Note that without Covid-19, we would be having debate about automation, jobs and how technology is promoting inequality. That may well be true. But this is precisely why we study opportunity costs in college!
Perhaps the most interesting (to me) advance this past year has been in terms of we humans understanding how protein folding happens. Understanding is perhaps the wrong word to use (and note that I know as much biology as forecasters know about the future), but we have trained machines to understand it.
At CASP14 DeepMind produced an advance so thorough it compelled CASP organizers to declare the protein structure prediction problem for single protein chains to be solved. In my read of most CASP14 attendees (virtual as it was), I sense that this was the conclusion of the majority. It certainly is my conclusion as well.https://moalquraishi.wordpress.com/2020/12/08/alphafold2-casp14-it-feels-like-ones-child-has-left-home/
As I understand it (and please note once again that I am no expert) this has the potential to change by orders of magnitude how we approach the treatment of a variety of diseases in this century.
But if you are anything like me, you are also curious to know about what else has been going on this past year. Again, before we proceed: this post is about the “what” in terms of scientific advancement. Tomorrow is a rumination about the “why”.
First, I’d referred to this interview in an earlier post, an interview of Patrick Collison by Noah Smith. It refers to some of what we have been speaking about, but much more as well:
I think the 2020s are when we’ll finally start to understand what’s going on with RNA and neurons. Basically, the prevailing idea has been that connections between neurons are how cognition works. (And that’s what neural networks and deep learning are modeled after.) But it looks increasingly likely that stuff that happens inside the neurons — and inside the connections — is an important part of the story. One suggestion is that RNA is actually part of how neurons think and not just an incidental intermediate thing between the genome and proteins. Elsewhere, we’re starting to spend more time investigating how the microbiome and the immune system interact with things like cancer and neurodegenerative conditions, and I’m optimistic about how that might yield significantly improved treatments. With Alzheimer’s, say, we were stuck for a long time on variants of plaque hypotheses (“this bad stuff accumulates and we have to stop it accumulating”)… it’s now getting hard to ignore the fact that the immune system clearly plays a major — and maybe dominant — role. Elsewhere, we’re plausibly on the cusp of effective dengue, AIDS, and malaria vaccines. That’s pretty huge.https://noahpinion.substack.com/p/interview-patrick-collison-co-founder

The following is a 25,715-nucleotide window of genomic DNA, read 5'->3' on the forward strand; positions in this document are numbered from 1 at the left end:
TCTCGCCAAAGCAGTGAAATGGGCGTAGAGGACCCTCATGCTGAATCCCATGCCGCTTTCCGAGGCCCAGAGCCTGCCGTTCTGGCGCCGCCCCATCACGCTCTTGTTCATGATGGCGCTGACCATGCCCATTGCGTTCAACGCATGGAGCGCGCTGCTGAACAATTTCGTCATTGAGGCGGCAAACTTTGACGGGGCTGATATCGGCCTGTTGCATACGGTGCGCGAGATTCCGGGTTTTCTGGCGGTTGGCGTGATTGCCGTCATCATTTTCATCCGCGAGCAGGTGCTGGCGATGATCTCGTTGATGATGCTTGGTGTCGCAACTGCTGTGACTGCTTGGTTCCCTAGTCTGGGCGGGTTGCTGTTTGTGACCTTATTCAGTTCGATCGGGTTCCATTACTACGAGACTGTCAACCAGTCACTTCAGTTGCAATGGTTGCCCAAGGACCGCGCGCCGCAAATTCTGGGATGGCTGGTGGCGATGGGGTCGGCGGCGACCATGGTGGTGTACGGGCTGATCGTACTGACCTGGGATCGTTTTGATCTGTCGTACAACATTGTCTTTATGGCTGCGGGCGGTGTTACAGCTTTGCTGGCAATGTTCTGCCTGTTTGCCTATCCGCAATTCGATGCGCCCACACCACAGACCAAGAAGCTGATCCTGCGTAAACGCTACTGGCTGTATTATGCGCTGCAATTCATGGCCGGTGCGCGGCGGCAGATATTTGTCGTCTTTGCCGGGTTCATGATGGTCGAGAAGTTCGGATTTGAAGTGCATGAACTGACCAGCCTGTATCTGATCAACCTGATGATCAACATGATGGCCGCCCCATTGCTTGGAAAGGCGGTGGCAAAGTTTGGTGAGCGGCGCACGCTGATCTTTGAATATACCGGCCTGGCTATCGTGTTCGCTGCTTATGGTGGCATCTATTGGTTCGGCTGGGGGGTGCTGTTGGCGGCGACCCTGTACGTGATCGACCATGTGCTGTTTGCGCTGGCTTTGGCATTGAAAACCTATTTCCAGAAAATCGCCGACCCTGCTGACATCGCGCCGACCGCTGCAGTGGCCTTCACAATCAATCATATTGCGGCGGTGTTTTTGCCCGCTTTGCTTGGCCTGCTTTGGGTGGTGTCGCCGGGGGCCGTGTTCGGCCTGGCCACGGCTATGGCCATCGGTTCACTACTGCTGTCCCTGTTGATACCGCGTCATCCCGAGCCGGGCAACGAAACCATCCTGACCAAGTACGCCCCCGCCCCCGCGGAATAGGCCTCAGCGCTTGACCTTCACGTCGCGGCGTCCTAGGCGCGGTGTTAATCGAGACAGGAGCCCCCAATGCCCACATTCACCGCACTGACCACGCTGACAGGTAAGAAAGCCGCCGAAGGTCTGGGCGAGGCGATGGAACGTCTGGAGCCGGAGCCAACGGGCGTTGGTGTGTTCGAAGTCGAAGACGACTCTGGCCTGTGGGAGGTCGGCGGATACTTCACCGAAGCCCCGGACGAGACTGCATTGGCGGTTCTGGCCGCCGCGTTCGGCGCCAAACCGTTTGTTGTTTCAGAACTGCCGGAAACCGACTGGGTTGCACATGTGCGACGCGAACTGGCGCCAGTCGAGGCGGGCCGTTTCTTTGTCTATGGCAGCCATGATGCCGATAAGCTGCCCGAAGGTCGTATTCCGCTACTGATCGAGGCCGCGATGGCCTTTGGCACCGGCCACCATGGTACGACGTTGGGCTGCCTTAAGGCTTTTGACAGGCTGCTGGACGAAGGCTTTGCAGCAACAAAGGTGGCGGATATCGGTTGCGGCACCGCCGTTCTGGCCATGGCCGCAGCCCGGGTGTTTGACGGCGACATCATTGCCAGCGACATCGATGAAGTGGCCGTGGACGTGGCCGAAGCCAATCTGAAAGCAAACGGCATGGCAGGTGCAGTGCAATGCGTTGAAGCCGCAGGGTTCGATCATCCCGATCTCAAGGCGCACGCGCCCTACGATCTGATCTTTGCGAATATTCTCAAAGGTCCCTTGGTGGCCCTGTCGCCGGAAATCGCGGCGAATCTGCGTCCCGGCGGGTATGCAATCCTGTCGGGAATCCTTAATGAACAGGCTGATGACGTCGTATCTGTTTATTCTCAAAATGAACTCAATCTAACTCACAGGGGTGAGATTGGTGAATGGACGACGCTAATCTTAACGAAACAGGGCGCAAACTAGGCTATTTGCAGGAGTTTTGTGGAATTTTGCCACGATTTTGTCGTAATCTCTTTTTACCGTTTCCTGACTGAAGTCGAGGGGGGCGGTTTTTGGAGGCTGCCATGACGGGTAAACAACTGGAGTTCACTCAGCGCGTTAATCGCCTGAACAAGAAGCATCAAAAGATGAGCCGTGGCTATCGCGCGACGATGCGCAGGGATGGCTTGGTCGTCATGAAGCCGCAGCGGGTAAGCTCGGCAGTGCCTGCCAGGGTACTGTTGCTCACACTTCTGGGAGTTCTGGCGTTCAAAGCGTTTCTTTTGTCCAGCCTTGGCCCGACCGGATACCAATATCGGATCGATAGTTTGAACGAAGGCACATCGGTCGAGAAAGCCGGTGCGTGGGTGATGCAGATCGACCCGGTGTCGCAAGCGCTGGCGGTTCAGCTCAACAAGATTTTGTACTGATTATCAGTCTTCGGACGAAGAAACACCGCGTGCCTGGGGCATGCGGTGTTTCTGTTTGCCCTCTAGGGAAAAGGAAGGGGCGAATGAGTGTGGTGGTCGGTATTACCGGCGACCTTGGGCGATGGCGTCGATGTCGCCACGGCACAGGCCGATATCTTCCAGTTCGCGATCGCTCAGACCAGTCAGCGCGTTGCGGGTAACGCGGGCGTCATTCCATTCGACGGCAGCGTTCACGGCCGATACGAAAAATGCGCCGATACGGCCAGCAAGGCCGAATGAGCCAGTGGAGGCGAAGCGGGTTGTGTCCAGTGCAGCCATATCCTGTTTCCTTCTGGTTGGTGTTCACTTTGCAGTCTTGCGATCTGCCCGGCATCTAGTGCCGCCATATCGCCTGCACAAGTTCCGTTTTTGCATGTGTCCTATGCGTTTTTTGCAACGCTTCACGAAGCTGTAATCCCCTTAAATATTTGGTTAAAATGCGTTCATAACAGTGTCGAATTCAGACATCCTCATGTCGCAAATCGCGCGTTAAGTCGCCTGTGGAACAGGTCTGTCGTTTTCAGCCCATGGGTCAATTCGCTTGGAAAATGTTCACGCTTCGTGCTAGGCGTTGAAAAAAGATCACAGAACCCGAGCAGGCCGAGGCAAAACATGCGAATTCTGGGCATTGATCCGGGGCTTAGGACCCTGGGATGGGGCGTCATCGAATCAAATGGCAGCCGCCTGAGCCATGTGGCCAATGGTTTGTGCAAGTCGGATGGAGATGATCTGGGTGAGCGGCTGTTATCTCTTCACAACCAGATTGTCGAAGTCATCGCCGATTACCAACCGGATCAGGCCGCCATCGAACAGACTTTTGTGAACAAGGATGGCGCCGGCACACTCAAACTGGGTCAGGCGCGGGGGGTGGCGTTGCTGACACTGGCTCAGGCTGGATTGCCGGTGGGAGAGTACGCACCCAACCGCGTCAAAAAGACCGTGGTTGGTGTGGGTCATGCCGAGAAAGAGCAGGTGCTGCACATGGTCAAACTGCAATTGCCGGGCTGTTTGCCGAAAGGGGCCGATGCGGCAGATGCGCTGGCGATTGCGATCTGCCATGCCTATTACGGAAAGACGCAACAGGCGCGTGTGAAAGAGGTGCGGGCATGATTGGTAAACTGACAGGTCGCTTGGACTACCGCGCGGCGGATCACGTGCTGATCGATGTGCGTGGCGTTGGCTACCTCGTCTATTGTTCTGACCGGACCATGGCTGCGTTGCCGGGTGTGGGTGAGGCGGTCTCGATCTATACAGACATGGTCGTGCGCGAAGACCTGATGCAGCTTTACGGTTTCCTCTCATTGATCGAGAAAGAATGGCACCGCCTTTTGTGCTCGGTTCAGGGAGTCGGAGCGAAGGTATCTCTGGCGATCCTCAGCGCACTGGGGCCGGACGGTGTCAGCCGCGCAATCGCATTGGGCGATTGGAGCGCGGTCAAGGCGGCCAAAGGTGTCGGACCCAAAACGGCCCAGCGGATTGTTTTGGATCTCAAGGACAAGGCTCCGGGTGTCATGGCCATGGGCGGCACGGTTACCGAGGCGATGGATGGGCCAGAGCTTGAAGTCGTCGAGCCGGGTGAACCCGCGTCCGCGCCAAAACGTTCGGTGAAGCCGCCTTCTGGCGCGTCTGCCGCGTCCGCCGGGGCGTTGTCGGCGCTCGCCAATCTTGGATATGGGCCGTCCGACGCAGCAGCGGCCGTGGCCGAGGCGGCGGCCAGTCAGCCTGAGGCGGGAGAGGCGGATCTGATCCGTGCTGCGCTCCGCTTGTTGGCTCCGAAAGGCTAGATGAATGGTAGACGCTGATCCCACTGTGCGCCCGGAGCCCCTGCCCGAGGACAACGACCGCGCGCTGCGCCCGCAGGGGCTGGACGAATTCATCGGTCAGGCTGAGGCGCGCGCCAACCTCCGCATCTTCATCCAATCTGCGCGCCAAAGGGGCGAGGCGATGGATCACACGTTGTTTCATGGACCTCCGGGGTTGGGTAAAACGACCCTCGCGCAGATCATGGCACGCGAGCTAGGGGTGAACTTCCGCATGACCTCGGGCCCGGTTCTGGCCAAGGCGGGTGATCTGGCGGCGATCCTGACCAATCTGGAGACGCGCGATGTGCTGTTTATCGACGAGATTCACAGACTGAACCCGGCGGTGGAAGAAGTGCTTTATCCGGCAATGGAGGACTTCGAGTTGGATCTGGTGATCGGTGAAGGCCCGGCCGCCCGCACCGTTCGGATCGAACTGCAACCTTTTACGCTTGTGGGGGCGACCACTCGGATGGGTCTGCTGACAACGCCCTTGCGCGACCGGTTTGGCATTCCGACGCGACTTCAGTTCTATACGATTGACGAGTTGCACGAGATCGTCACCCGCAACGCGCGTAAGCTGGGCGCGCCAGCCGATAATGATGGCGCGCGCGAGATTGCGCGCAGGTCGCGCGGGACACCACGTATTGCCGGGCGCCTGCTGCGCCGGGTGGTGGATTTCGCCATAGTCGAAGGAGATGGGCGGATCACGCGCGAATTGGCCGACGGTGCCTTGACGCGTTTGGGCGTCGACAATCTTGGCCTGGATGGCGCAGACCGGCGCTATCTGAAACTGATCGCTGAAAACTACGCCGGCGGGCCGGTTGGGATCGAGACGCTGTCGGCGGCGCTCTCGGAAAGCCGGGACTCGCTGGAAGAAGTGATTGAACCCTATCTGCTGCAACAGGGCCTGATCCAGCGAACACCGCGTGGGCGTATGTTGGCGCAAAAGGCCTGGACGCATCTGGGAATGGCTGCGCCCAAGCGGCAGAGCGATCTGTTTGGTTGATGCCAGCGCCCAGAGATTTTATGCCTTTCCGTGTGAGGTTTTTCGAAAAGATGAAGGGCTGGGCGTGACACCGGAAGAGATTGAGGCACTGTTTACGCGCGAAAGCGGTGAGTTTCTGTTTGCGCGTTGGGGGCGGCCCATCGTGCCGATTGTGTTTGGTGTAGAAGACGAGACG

Second, Caleb Whitney has a lovely blogpost on this topic, and shares with us this chart – and if this chart isn’t beautiful, I do not know what is.
The tiny red vertical line tells you when the cause of the disease was identified, and the tiny green vertical line tells you when the cure was licensed in the United States of America. And now think of what happened with Covid-19!2
There’s much more in that post, and there’s more on Patrick Collison’s website, Matt Clancy’s reading list, Matt Clancy’s Substack, and this blogpost by Eli Dourado. I am sure there is more I have missed – much more! – but isn’t that only reinforcing my point?
It is easy to get caught up in the short term pessimistic narrative, and be overwhelmed by it. It happened to me last year, as I am sure it did to many, many other people on this planet. I gave up on what until then had been my proudest achievement in terms of my work: posting here every single day.
So when things are really bad and grim (and again, this is not over yet), look to the bright side. And not just because it’s a good thing to do! But also because the bright side is likely to be brighter precisely because of everything else being so goddamn dark.
Tomorrow, I’ll attempt to answer a question I have, and I am sure you do as well: why?
I’d written a post last week, the title of which was “Growth. Just, only, simply growth.“
There’s two books that I’d recommend you read to get a fuller understanding of the importance of growth. One is a book about the need for growth in an Indian context. It is authored by Vijay Joshi, and the title is India’s Long Road: The Search for Prosperity.1
There are many reasons why India’s Long Road is an excellent read. The one that is directly relevant here is his succinct summary of why growth in India over the long run is such a challenge:
India should strive for rapid, inclusive, stable and sustainable growth within the parameters of a political democracy.